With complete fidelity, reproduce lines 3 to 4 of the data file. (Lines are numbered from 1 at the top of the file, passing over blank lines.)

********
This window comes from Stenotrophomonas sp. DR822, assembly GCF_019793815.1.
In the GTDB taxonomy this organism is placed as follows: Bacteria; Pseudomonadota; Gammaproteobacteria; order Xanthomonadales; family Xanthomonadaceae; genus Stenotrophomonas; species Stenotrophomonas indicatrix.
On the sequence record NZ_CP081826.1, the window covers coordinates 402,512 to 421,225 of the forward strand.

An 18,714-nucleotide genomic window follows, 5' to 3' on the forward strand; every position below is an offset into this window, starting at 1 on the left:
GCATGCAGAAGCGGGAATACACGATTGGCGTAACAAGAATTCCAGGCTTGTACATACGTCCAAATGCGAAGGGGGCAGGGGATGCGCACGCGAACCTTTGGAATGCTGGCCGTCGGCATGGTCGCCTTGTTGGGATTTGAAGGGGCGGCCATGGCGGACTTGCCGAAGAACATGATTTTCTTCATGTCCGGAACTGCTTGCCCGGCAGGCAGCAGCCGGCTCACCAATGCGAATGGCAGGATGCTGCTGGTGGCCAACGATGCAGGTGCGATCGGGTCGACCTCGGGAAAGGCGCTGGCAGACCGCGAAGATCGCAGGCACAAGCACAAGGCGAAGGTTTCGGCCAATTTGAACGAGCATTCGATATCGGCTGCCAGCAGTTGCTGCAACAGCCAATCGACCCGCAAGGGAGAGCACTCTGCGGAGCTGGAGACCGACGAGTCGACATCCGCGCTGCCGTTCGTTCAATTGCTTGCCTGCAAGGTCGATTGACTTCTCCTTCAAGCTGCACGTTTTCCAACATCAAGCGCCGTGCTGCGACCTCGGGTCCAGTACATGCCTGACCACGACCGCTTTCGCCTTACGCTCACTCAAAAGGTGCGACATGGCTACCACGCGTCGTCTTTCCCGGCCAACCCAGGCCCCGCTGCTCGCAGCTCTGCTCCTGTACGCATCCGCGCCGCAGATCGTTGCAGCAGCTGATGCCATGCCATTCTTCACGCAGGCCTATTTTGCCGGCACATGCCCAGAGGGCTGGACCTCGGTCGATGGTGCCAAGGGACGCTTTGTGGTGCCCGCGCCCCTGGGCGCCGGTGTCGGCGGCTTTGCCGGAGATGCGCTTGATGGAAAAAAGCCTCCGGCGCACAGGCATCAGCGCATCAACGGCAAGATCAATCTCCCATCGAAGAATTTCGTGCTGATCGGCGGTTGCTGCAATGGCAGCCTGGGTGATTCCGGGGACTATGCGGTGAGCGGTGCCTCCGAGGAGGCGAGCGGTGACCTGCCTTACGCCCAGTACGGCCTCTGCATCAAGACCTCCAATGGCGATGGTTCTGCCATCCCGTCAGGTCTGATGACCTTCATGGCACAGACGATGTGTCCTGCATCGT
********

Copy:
On the sequence record NZ_CP081826.1, the window covers coordinates 402,512 to 421,225 of the forward strand.

An 18,714-nucleotide genomic window follows, 5' to 3' on the forward strand; every position below is an offset into this window, starting at 1 on the left: